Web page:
The word is directed at the new girl, Samar, and her family. Red and Bongo have come to know Samar as a gentle, quiet girl, and they’ve cooked up all kinds of crazy schemes to get Stephen, the boy next door, to befriend her. Before they can achieve happiness in the neighborhood, though, the owner of the property decides that she has to cut Red down. She just can’t stand to see the hateful word any longer.

Applegate is the author of the award-winning The One and Only Ivan, and she brings that same gift for animal tales to this new novel for elementary-age readers. The sweetness and humor of the writing both ease and highlight the serious and poignant theme. All skunks, for example, are named after smells, such as RosePetal and HotButteredPopcorn. The possums are called by their greatest fears, such as BigHairySpiders and Flashlight. Poor Flashlight wants to help, but he has a hard time controlling his “play dead” instinct. Red speaks in platitudes much of the time, since he is supposed to be dispensing the wisdom of the ages, and although Bongo acts exasperated with him, at the end, she admits that it is endearing. While the wild creatures continue with their busy lives, the injustice of the hatred aimed at Samar’s family and the destruction of this ancient tree move toward a dreaded conclusion.

This novel is a wonderful starting point for discussions of tolerance and kindness on a child’s level. Applegate brings children (and this reader) to the brink of what they can bear emotionally, but—spoiler alert!— they will not be traumatized by the ending. A colleague of mine used this story as a family read-aloud with wonderful results, except that Mom sometimes had a hard time reading. Other families and classrooms can use the book as a non-threatening way to deal with differences while children are still young enough to be open in their minds and hearts.

Very highly recommended.

Disclaimer: I read a library copy of this book. Opinions expressed are solely my own and may not reflect those of my employer or anyone else.

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When Dimple Met Rishi, by Sandhya Manon

When Dimple Met RishiDimple couldn’t believe that her Indian parents had allowed her to attend the summer Insomnia Con at San Francisco State University. Perhaps all her years of arguing with them had finally convinced them that girls could attend college in order to pursue a career, not just to seek a husband. Whatever the reason, here she was, basking in the sunshine at SFSU, ready to build her dream app and win the competition. Suddenly, her daydream was interrupted by a male voice saying, “Hello, future wife. I can’t wait to get started on the rest of our lives!” She threw her cup of Starbucks at him.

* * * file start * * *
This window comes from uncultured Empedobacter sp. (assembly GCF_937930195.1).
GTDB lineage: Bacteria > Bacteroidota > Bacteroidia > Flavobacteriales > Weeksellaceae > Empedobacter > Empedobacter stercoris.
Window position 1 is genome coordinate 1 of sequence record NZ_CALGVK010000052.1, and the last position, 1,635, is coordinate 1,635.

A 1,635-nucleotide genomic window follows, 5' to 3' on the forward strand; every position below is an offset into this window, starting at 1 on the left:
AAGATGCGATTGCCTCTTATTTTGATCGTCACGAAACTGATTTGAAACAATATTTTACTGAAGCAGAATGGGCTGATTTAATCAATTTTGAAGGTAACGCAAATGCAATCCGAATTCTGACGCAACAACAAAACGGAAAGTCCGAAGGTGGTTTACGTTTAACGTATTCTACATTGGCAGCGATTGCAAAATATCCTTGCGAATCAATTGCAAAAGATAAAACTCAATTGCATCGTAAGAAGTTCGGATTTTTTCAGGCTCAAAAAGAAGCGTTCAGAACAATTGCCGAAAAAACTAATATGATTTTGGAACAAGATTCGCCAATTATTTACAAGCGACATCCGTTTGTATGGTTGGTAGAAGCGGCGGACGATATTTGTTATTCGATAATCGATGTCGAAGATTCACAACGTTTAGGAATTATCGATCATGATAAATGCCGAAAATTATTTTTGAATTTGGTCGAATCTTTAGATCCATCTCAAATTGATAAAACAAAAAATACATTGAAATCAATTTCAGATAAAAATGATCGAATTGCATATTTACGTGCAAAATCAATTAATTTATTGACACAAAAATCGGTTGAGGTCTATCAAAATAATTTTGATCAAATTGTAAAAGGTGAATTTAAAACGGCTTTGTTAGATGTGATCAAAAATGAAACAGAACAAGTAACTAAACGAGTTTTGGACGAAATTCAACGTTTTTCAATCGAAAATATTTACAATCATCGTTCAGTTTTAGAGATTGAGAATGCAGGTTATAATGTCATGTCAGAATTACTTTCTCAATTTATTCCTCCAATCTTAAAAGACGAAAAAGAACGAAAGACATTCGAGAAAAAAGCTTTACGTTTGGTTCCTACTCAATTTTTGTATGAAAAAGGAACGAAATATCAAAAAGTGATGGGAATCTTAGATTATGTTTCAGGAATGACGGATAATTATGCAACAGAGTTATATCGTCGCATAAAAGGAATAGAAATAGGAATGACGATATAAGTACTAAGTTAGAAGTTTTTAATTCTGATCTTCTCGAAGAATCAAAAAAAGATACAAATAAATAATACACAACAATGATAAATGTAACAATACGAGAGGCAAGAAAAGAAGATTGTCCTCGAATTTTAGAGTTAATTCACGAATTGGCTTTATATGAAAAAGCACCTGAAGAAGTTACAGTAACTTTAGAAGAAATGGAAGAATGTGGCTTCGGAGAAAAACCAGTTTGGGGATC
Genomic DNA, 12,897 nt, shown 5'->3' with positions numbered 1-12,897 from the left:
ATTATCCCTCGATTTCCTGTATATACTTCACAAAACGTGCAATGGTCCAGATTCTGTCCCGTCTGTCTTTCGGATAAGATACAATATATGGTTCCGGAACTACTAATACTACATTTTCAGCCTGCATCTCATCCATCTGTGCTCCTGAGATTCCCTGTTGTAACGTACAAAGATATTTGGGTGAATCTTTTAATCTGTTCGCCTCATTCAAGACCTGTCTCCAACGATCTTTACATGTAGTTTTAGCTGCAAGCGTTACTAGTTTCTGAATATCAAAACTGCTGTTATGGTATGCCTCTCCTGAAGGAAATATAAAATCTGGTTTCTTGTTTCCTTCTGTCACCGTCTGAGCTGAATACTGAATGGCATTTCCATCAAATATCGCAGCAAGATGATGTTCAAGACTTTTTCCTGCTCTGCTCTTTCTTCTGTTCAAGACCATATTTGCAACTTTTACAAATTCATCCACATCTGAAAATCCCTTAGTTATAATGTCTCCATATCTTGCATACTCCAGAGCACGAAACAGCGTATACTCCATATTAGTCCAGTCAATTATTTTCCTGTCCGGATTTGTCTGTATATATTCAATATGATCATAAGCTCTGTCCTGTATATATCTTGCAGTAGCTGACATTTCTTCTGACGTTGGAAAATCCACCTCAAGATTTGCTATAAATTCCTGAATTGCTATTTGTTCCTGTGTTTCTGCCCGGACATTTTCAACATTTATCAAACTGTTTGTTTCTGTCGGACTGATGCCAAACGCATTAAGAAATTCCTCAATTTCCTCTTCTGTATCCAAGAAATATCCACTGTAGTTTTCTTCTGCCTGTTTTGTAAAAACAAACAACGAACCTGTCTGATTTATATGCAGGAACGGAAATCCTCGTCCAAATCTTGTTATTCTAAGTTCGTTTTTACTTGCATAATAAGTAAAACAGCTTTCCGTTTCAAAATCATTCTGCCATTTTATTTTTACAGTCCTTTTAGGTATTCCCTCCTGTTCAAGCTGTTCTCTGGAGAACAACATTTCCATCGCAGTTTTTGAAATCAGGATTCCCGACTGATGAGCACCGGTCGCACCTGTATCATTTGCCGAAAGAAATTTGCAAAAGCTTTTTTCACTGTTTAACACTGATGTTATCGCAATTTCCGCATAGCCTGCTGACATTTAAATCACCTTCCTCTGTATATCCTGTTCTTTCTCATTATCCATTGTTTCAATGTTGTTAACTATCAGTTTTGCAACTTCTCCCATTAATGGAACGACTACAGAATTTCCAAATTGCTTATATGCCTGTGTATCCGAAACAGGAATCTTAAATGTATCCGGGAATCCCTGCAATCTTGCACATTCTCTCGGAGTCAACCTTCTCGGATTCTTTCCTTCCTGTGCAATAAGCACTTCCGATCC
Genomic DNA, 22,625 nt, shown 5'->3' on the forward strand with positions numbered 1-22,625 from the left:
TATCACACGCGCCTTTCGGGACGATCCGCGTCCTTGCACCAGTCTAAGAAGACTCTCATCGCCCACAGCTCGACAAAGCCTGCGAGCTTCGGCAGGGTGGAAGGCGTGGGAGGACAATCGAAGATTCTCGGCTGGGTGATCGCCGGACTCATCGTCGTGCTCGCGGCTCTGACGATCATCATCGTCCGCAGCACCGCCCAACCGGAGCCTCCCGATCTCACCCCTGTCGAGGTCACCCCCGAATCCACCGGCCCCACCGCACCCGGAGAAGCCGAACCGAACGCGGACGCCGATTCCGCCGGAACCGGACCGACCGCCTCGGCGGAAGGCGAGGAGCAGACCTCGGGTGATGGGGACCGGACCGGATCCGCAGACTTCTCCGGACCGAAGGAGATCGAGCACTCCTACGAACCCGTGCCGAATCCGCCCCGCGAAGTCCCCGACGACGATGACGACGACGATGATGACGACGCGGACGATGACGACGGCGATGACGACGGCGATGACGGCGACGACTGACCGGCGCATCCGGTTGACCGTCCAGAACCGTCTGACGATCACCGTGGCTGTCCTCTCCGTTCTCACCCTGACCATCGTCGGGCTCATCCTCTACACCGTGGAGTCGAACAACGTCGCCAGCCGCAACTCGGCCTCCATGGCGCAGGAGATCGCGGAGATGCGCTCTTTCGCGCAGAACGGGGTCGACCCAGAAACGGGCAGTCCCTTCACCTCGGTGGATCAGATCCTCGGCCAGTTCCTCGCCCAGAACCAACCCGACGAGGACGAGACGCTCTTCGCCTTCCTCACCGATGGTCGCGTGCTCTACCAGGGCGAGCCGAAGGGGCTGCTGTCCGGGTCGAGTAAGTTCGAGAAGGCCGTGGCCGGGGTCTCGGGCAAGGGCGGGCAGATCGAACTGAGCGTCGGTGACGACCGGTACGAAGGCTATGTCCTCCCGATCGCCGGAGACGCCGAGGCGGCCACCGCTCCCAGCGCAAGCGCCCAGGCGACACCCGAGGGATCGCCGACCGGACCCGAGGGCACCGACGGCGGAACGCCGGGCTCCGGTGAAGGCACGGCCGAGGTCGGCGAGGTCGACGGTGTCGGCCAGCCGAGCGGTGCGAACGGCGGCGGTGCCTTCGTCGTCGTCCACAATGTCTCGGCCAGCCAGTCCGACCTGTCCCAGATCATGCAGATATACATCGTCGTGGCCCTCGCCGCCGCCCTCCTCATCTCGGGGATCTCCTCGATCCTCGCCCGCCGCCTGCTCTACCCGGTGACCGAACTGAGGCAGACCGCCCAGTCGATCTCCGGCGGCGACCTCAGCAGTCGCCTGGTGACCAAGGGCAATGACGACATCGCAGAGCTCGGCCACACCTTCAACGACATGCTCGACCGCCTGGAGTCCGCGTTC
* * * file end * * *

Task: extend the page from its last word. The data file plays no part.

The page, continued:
While Dimple had been rebelling against her parents’ expectations all her life, Rishi had been dedicated to more than fulfilling his. As the oldest son, he felt that it was his obligation to carry on his culture’s traditions, the old ways that he loved and honored. Although he was an artist and had no interest in computer science, he planned to go to MIT and succeed in business. And although he also had no interest in coding or creating websites, he agreed to go to Insomnia Con to meet his chosen bride, the daughter of his parents’ old friends.

As Dimple worked to recover from her parents’ deception, Rishi struggled to understand that Dimple had never heard of him. While they are still reeling, they are both forced to move forward in the competition and to cooperate with the other students who have traveled from all over the country, hoping to win the prestigious award and the chance to market their invention. These two children of immigrants find their worldviews challenged by this six-week stint away from their families and their comfortable communities. Fortunately, they are both super cute.

This fast-paced, romantic, coming-of-age story is as delightful as its cover. Even the secondary characters go through life changes as adolescents try their wings in this pre-college experience. There is a bit of off-page sex. Menon explores the values and challenges of cultural traditions, class distinctions, parent-child relationships, and being true to oneself while acknowledging that parents are sometimes unexpectedly wise. If you’re looking for a teen novel with, as they say, “all the feels,” this is it. Recommended.

Disclaimer: I read a library copy of this book. Opinions expressed are solely my own and may not reflect those of my employer or anyone else.

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The World Jesus Knew, by Marc Olson

World Jesus KnewHow could they light lamps in the Bible if there was no electricity? Why were there Roman soldiers when they were in Israel? Did Jesus read the Bible, too?

Christian parents want to read scripture to their children, but we live in such different times that the New Testament is often hard to understand. If we want to reap the greatest benefits from our reading, a broad understanding of Middle Eastern culture in the first century is a big boost. This large-format volume, subtitled A Curious Kid’s Guide to Life in the First Century, is thoroughly illustrated and directed to upper elementary and middle school kids, although adults may find new nuggets of information here, too. Each chapter is a two-page spread explaining one topic, such as first-century clothing, the Jewish calendar, the Temple, crucifixion, the role of women, occupations, and much more. An introduction with a timeline and map sets the stage, and the small font throughout packs in a lot of text. Despite the serious subject matter, Marc Olson writes in everyday language with even a hint of humor at times. This book has been chosen as a Junior Library Guild selection. Highly recommended.

Disclaimer: I read a library copy of this book. Opinions expressed are solely my own and may not reflect those of my employer or anyone else.